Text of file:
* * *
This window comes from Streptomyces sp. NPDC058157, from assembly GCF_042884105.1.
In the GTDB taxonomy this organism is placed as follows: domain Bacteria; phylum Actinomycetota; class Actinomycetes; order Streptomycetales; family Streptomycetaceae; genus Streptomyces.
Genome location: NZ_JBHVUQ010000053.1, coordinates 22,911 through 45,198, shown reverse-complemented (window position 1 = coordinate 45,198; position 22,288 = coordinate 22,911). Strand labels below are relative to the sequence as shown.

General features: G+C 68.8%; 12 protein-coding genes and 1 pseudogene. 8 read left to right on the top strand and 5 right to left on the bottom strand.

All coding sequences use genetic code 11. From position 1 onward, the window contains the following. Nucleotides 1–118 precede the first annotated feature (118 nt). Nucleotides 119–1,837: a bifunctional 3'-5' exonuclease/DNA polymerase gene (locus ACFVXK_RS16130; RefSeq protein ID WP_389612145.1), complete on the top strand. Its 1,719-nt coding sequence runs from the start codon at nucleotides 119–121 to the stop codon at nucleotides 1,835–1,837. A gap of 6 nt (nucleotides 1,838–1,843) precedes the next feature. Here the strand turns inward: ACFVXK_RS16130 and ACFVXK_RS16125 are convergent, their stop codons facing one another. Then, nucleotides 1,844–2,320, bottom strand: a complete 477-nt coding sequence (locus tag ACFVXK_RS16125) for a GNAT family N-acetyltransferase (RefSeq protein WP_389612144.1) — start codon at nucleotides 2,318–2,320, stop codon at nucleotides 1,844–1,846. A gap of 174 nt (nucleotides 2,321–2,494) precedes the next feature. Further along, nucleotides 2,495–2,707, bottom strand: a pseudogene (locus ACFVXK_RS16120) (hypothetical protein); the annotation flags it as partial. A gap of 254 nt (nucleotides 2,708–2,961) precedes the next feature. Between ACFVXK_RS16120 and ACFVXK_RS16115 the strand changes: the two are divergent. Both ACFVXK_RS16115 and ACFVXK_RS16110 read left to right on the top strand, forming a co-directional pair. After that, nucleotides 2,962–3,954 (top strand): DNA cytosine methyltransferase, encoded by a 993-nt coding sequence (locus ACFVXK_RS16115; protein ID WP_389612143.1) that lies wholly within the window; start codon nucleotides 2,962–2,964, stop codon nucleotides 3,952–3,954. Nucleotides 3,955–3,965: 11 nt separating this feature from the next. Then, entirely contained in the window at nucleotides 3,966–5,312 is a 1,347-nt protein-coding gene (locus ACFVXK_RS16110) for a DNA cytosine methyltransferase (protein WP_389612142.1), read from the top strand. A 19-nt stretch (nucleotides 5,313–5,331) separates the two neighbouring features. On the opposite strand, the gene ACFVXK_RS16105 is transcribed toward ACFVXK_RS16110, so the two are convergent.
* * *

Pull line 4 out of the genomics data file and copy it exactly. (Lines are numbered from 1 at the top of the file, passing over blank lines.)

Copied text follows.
General features: G+C 68.8%; 12 protein-coding genes and 1 pseudogene. 8 read left to right on the top strand and 5 right to left on the bottom strand.